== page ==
Thomas Rawls is back fully participating in the Seahawks' offseason program after sitting out last year while recovering from an ankle injury.

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It was an answer that captured the essence of Thomas Rawls at his best — fun, exuberant, confident but not necessarily cocky.

The question? What does Rawls think about the pending battle for playing time at tailback with former Green Bay Packer Pro Bowler Eddie Lacy added in the offseason.

“If there was a depth chart with three selective players, I look at it as Thomas Rawls, Thomas Rawls and Thomas Rawls,’’ Rawls said when he talked to reporters following the Seahawks’ final OTA (Organized Team Activity) Friday.

“I’ve always been in competition with myself. I just believe that this program, this whole organization has a mindset of competition. We believe that as long as people compete they will earn whatever they deserve in the end. It’ll work itself out.”

And while the question of how that battle will unfold is among the most intriguing as the Seahawks head into the off-season — especially for those who want to start setting their fantasy rosters now — all the team cares about is that ultimately the tailback position is steadier and more consistent and productive than a year ago.

So far, the Seahawks like what they have seen.

Rawls, who battled through an injury-riddled second season with the Seahawks, has pronounced himself essentially fully recovered from the ailments of 2016, which included a broken fibula suffered in the second game. Rawls also was still struggling to get completely past a broken ankle suffered late in the 2015 season (the hardware keeping the ankle together, he said, remains in place) which had limited his ability to get in shape heading into the season.

“I feel even better,’’ Rawls said. “I actually get an offseason. I just remember coming off those injuries and everything, it was kind of tough. You also learn from being a professional and in a way, it kind of humbles you in a lot of different ways. I’ve been having a great offseason and I’ve been feeling way better moving a lot, taking no days off and getting back to the grind.’’

A year ago at this time, Rawls could do little but watch OTAs. Now, he’s part of a happily crowded backfield that also includes Lacy and second-year players C.J. Prosise (also healthy after battling injuries throughout last season) and Alex Collins.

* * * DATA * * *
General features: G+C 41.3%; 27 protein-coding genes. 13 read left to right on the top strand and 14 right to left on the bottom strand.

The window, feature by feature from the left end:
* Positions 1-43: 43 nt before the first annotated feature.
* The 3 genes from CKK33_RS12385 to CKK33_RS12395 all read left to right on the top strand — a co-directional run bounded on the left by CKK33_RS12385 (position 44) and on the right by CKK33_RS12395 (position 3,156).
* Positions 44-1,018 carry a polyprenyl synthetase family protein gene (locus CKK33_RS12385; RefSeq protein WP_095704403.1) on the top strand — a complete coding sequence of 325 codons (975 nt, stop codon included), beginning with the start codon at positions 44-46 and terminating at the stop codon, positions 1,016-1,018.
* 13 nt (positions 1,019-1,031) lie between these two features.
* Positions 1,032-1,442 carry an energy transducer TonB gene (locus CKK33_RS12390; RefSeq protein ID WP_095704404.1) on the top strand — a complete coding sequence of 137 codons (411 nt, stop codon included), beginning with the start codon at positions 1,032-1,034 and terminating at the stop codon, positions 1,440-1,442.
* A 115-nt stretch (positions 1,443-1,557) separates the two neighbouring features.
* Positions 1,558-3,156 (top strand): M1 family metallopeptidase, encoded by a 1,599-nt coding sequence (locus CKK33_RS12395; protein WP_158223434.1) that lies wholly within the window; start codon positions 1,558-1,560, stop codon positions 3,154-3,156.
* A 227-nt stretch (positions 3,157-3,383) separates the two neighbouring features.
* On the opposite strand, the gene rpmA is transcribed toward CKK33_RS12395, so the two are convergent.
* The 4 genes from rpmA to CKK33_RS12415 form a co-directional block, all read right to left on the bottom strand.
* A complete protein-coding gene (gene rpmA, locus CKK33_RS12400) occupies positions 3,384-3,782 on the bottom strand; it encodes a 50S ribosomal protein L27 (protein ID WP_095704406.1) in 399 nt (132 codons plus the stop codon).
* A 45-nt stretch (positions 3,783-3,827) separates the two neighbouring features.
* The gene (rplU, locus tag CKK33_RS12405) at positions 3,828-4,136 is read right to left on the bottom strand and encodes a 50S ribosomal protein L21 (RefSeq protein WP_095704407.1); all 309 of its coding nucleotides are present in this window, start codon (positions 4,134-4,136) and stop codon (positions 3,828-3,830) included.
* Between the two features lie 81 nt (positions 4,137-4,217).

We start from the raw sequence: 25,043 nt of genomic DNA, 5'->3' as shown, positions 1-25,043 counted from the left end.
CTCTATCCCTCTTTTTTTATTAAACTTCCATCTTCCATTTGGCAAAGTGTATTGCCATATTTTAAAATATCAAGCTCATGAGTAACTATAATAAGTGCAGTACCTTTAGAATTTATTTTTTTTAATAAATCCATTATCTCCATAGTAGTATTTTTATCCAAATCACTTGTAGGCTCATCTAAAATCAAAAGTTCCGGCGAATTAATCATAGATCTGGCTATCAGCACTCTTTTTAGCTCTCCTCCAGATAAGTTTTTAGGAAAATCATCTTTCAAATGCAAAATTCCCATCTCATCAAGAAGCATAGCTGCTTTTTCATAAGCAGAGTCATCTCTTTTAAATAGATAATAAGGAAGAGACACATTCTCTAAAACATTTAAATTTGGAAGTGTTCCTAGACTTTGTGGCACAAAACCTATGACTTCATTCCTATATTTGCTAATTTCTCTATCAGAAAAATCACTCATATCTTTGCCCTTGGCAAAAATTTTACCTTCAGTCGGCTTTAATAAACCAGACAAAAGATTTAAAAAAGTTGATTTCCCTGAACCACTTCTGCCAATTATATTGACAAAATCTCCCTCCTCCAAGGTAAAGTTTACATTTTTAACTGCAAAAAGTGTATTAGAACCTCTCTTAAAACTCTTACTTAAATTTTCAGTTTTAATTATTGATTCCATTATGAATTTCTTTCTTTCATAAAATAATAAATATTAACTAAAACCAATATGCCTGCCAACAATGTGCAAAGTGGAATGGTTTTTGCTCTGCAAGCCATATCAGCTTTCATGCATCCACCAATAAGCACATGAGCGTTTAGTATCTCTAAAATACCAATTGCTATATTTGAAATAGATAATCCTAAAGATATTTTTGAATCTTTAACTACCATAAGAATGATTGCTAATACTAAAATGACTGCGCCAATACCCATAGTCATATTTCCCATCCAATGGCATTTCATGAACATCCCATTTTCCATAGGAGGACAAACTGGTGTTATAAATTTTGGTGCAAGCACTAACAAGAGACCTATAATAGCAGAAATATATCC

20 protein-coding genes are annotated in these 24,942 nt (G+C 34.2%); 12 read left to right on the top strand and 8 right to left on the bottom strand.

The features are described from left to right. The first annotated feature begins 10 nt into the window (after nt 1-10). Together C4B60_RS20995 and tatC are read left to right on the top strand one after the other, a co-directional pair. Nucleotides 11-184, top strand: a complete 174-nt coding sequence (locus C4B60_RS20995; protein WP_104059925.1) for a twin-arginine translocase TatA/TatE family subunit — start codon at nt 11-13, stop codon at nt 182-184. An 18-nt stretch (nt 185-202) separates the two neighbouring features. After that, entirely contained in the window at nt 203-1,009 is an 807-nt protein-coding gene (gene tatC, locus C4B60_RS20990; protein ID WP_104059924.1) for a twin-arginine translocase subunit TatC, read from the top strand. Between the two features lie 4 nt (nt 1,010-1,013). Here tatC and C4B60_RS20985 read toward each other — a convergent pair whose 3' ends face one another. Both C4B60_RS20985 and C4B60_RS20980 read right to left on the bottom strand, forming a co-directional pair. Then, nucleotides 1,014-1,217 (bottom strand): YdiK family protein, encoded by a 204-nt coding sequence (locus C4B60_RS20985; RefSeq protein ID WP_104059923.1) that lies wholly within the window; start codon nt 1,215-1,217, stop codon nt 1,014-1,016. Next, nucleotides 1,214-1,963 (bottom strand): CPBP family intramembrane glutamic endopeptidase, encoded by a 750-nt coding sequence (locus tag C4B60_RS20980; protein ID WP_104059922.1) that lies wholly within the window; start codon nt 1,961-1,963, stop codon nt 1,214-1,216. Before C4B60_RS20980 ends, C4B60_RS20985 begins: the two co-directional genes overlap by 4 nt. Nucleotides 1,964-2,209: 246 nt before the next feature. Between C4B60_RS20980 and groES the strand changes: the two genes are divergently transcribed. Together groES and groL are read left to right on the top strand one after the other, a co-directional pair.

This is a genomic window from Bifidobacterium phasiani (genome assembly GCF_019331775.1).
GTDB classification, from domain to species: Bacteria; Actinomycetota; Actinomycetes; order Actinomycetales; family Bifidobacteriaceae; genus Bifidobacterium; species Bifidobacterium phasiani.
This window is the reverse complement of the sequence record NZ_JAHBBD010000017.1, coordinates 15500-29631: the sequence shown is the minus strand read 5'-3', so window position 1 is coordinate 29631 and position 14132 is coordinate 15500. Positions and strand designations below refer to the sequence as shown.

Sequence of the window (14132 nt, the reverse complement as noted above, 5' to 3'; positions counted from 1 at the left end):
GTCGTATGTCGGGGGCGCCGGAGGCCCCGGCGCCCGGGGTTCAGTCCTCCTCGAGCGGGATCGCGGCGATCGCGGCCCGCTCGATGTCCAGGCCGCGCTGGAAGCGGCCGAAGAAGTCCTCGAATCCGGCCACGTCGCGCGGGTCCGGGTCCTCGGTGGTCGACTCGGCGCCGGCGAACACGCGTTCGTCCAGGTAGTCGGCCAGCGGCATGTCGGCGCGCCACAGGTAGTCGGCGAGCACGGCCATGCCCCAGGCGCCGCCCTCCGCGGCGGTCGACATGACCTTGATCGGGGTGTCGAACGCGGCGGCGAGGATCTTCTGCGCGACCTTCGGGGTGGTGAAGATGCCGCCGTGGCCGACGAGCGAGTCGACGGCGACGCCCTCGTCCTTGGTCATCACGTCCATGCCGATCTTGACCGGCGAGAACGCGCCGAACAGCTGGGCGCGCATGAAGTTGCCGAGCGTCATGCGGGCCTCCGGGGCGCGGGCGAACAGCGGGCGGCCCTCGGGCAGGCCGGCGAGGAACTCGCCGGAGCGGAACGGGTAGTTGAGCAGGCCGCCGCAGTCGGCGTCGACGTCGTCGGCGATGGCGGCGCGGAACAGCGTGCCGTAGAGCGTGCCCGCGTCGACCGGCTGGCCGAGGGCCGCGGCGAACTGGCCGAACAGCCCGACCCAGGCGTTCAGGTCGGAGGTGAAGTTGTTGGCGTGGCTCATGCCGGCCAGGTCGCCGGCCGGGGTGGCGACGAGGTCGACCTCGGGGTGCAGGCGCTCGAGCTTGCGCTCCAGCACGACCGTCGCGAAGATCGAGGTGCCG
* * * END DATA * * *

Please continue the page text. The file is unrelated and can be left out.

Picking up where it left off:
Lacy has likewise been active throughout the offseason, so far appearing on track to be ready for the season after suffering an ankle injury last October that required surgery.

Lacy also has so far been meeting weight clauses the team inserted in his contract designed in part to spur his recovery from the ankle injury.

Lacy weighed in at 253 last month, just under a 255 needed to earn $55,000.

As reported by ESPN.com, Lacy has another weigh-in on Monday (June 12) when he will need to be under 250 (a weight he will also have to reach in July and August). The team wants him in the 240 range for the season.

A healthy Rawls and an in-shape Lacy will make for, as Rawls put it Friday, “a high-intensity’’ competition for the starter’s job, with Prosise likely still ticketed largely for a specialty role as a third-down and two-minute back, though with the team not ruling out he could factor into the everydown back spot, as well (his unique receiving skills were on display Friday when he snuck behind the Seahawks’ starting secondary to reel in a long touchdown pass from Russell Wilson).

How the Rawls/Lacy battle unfolds this year will also go a long way toward shaping the future of Seattle’s tailback position.

Lacy has just a one-year prove-it deal, which includes $2.865 million guaranteed and another $2.685 in incentives, from the Seahawks.

Rawls, meanwhile, can be a restricted free agent following the 2017 season, with the Seahawks able to give him a longer-term deal if they want (Prosise and Collins, as rookies a year ago, have contracts through the 2019 season).

Either way, the Seahawks will have major decisions to make at the tailback spot following the season.

They’ll be more than happy if the play of Rawls and Lacy makes them really tough ones.

Rawls says that’s the plan. Not only is he healthier but he also says he understands better how to prepare his body for the rigors of an NFL season. He also has worked on his receiving, saying he wants to be an everydown player who doesn’t have to come off the field on passing downs.

“Take care of yourself, take care of your body and as long as you prepare mentally, the physical side of the game is going to be okay,’’ Rawls sais. “That’s one thing that I pride myself on also in the offseason, just being at peace and understanding the game more at the running back position. Now as I’m out there, I get to play faster, I get to run my routes right, I get to be in a passing offense a little more. That’s one thing I prided myself on this offseason, it was very beneficial. That’s one thing that I’ve done.”